THE BLOG
01/26/2015 04:10 pm ET Updated Mar 28, 2015

Rubio's Week Ahead: Ditch D.C., Deny Science

U.S. Sen. Marco Rubio (R-Florida) has ambitious plans this week. As the Senate wrestles with the Republicans' Keystone XL pipeline legislation, Rubio will be skipping town to bolster his presidential bid. This legislation has implications for fossil-fuel dependence and climate change. And one of its amendments may address offshore drilling in the senator's own state of Florida. But Rubio has a book to sell and a campaign to fund.

This isn't the first time Rubio has turned his back on issues that matter for his state.

Florida is ground zero for climate change. According to America's top scientists, the state is "exceptionally vulnerable" to sea-level rise and extreme heat events that trigger asthma attacks, heat stroke, and other health risks.

Yet Rubio willfully ignored the climate threat. He has leaned on the "I'm not a scientist" line, placing him in the GOP know-nothing camp. And he has opposed any effort to address climate change, putting him firmly in the GOP do-nothing crowd as well.

Paralysis may play well with the conservative base, but it won't help Rubio in a general election.

A climate denier can't win the White House in 2016. Polling shows that too many Americans are concerned about climate change to give the highest office in the land to someone who ignores this threat to our health, economy, and security.

According to a Washington Post/ABC News survey, a full 57 percent of Republicans, 76 percent of independents, and 79 percent of Democrats support limiting climate-change pollution from power plants. In Rubio's own state of Florida, a bipartisan team of researchers from Hart Research Associates and American Viewpoint found that 74 percent of voters favor limits on this dangerous pollution.

Voters are looking for a leader who will confront the big challenges, not deny their existence.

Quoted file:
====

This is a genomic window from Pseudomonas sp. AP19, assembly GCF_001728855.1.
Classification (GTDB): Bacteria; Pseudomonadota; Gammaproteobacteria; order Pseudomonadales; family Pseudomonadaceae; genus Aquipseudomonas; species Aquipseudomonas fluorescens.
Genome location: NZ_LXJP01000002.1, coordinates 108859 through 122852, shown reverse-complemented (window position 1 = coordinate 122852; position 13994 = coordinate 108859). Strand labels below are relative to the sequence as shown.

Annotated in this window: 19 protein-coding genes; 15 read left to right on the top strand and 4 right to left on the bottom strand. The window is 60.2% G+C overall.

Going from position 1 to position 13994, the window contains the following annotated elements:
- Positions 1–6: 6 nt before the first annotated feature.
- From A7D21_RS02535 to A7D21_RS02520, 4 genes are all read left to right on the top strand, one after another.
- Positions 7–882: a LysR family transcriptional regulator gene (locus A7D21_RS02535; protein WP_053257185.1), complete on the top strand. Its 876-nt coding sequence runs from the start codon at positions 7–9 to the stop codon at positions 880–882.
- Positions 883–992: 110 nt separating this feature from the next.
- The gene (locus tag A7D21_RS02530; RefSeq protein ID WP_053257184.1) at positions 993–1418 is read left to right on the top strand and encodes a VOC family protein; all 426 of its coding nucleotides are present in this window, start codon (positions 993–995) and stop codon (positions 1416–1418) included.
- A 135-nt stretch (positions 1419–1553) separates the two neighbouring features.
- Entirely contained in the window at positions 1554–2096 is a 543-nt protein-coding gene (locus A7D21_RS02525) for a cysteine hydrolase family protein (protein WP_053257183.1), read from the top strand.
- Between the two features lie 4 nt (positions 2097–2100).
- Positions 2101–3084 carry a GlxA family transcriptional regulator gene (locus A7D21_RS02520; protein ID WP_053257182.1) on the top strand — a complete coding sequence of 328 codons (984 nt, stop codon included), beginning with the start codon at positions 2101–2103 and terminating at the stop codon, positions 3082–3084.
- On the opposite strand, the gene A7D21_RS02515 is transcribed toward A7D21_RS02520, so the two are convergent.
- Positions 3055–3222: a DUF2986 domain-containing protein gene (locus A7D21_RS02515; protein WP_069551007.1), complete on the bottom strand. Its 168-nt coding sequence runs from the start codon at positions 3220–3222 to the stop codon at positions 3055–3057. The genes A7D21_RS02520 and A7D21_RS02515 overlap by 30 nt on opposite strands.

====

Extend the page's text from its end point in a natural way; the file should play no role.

And there is no denying Rubio is a denier. Noticing changes in the climate is not enough to place you in the realm of reality. The overwhelming scientific evidence confirms that those changes are caused by human activity. You have to recognize both facts in order to shake the denier label. Yet last week, Rubio voted against two amendments acknowledging the role human's play in causing climate change.

Like so many other Republican lawmakers, Rubio is sticking to denial in the face of scientific fact, voter concern, and campaign strategy, perhaps because it benefits another important force: political donors.

Over the past two years, oil, gas, and coal companies spent more than $721 million to support their candidates and interests in Congress, and now GOP lawmakers are pushing a Big Polluter agenda. This dirty agenda includes trying to block measures to reduce climate-change pollution from fossil fuels.

These same companies will no doubt pour enormous amounts of money into the 2016 elections. Last weekend, for instance, Rubio kicked off his book tour at a forum hosted by the Koch brothers in Palm Springs for potential GOP candidates and conservative activists and donors.

Pit stops like these will fill the coffers, but come Election Day, most voters will be looking for a leader who doesn't ignore scientific reality and who stands up for the people of his state.